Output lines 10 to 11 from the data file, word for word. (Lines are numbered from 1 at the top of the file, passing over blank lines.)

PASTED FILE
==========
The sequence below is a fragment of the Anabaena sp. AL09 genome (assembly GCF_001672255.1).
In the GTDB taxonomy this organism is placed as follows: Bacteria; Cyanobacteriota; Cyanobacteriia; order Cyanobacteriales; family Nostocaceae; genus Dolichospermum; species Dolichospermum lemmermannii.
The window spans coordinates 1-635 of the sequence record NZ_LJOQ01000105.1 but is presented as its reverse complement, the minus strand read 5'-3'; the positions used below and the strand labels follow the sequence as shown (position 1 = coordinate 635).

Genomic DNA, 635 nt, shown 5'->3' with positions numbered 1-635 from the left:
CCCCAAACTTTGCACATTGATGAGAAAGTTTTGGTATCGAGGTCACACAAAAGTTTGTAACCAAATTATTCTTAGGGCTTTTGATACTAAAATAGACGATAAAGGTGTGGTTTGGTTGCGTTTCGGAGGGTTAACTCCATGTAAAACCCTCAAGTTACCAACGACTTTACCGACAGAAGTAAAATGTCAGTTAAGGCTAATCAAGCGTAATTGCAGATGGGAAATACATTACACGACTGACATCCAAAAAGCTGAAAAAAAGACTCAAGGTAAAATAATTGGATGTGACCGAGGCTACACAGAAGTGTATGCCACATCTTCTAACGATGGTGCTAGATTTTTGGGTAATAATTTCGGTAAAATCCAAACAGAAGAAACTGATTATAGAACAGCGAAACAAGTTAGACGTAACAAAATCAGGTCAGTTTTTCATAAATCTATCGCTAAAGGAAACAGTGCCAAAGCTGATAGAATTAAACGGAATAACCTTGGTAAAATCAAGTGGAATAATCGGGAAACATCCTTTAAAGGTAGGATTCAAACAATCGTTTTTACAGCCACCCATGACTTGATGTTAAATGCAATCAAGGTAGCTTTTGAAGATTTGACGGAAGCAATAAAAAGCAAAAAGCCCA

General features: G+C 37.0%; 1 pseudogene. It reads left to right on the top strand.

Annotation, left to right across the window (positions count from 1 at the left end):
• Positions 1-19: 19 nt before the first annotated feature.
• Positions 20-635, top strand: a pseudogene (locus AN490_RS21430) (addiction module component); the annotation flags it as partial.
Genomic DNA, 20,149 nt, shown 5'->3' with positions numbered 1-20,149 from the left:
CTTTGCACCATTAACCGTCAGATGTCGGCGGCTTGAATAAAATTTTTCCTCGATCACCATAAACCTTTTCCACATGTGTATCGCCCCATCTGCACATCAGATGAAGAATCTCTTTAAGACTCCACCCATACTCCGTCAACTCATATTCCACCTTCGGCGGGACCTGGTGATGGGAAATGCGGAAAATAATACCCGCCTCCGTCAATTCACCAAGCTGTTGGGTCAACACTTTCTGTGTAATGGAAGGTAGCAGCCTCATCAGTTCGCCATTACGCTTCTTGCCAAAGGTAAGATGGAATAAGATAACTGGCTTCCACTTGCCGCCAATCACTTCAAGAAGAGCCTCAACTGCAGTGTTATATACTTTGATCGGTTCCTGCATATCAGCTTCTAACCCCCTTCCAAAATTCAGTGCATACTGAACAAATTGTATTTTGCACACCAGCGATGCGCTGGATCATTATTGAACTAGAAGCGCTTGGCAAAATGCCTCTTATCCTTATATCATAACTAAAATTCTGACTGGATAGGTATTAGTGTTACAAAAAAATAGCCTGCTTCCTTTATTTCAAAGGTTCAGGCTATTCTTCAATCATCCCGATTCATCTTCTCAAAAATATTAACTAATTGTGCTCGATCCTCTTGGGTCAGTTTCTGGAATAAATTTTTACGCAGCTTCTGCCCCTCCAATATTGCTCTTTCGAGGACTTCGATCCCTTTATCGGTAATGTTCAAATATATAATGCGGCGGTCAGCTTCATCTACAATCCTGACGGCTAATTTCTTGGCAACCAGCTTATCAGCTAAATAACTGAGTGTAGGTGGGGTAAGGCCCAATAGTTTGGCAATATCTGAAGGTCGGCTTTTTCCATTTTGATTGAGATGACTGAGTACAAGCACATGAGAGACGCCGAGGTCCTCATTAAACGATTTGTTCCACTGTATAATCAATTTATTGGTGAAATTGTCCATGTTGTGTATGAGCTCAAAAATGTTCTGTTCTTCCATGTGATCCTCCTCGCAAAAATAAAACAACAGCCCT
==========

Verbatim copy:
Genomic DNA, 20,149 nt, shown 5'->3' with positions numbered 1-20,149 from the left:
CTTTGCACCATTAACCGTCAGATGTCGGCGGCTTGAATAAAATTTTTCCTCGATCACCATAAACCTTTTCCACATGTGTATCGCCCCATCTGCACATCAGATGAAGAATCTCTTTAAGACTCCACCCATACTCCGTCAACTCATATTCCACCTTCGGCGGGACCTGGTGATGGGAAATGCGGAAAATAATACCCGCCTCCGTCAATTCACCAAGCTGTTGGGTCAACACTTTCTGTGTAATGGAAGGTAGCAGCCTCATCAGTTCGCCATTACGCTTCTTGCCAAAGGTAAGATGGAATAAGATAACTGGCTTCCACTTGCCGCCAATCACTTCAAGAAGAGCCTCAACTGCAGTGTTATATACTTTGATCGGTTCCTGCATATCAGCTTCTAACCCCCTTCCAAAATTCAGTGCATACTGAACAAATTGTATTTTGCACACCAGCGATGCGCTGGATCATTATTGAACTAGAAGCGCTTGGCAAAATGCCTCTTATCCTTATATCATAACTAAAATTCTGACTGGATAGGTATTAGTGTTACAAAAAAATAGCCTGCTTCCTTTATTTCAAAGGTTCAGGCTATTCTTCAATCATCCCGATTCATCTTCTCAAAAATATTAACTAATTGTGCTCGATCCTCTTGGGTCAGTTTCTGGAATAAATTTTTACGCAGCTTCTGCCCCTCCAATATTGCTCTTTCGAGGACTTCGATCCCTTTATCGGTAATGTTCAAATATATAATGCGGCGGTCAGCTTCATCTACAATCCTGACGGCTAATTTCTTGGCAACCAGCTTATCAGCTAAATAACTGAGTGTAGGTGGGGTAAGGCCCAATAGTTTGGCAATATCTGAAGGTCGGCTTTTTCCATTTTGATTGAGATGACTGAGTACAAGCACATGAGAGACGCCGAGGTCCTCATTAAACGATTTGTTCCACTGTATAATCAATTTATTGGTGAAATTGTCCATGTTGTGTATGAGCTCAAAAATGTTCTGTTCTTCCATGTGATCCTCCTCGCAAAAATAAAACAACAGCCCT